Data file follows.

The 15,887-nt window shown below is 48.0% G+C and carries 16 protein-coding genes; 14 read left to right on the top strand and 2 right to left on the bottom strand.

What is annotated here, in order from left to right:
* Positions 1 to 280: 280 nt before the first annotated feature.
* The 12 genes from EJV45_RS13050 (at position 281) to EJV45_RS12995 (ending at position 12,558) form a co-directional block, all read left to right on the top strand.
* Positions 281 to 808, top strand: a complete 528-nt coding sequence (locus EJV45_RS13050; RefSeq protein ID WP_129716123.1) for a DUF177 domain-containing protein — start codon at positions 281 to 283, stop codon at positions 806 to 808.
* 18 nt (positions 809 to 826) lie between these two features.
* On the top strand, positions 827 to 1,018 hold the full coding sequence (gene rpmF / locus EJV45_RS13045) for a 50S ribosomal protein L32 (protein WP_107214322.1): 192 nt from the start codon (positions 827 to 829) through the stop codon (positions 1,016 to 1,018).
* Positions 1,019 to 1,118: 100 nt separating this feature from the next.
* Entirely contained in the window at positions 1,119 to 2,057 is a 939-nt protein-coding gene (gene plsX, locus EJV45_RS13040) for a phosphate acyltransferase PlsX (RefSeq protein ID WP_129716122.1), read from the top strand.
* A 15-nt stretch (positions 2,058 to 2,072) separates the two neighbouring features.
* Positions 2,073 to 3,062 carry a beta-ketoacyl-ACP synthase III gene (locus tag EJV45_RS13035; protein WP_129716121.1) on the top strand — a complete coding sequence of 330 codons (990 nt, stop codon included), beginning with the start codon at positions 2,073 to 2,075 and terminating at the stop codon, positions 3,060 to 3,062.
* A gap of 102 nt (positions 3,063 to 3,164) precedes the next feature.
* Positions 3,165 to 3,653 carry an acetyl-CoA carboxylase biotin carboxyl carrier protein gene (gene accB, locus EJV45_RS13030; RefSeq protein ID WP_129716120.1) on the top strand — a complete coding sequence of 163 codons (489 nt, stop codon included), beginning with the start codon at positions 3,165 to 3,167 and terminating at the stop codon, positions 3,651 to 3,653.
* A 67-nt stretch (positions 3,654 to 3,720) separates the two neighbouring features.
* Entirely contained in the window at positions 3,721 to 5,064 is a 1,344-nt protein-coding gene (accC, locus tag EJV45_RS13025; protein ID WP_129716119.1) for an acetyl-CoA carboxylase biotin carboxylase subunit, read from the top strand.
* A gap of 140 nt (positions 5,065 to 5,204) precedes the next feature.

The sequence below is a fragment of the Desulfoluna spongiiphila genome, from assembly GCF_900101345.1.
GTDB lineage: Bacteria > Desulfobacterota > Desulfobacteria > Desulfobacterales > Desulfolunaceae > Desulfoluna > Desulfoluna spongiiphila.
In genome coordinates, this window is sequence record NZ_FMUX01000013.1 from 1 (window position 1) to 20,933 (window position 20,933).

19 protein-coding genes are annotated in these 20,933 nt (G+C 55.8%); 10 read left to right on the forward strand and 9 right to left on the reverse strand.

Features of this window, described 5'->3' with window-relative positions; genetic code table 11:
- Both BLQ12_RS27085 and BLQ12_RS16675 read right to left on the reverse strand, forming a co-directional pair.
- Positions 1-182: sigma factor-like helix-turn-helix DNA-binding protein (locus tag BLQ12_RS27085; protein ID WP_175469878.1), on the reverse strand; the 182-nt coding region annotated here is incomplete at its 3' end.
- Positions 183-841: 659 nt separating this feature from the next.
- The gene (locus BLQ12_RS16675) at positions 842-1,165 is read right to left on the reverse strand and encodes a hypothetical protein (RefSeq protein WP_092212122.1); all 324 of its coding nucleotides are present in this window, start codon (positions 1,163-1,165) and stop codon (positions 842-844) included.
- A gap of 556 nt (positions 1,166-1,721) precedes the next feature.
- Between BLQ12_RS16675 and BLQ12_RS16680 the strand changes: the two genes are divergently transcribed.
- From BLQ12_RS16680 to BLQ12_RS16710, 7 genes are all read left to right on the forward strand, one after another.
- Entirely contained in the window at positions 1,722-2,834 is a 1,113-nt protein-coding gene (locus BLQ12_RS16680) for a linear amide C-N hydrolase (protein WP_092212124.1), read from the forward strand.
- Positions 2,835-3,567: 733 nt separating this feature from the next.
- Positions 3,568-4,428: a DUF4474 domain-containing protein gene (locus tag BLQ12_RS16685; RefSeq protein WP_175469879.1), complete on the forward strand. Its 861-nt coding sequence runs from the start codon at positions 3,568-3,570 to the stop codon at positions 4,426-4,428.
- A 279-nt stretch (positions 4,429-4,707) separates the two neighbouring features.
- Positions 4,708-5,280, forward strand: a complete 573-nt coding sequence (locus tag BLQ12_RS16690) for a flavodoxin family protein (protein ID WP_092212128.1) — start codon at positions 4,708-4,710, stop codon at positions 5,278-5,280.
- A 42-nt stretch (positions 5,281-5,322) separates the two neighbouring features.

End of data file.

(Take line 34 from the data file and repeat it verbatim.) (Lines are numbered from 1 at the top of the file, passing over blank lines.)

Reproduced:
- A 42-nt stretch (positions 5,281-5,322) separates the two neighbouring features.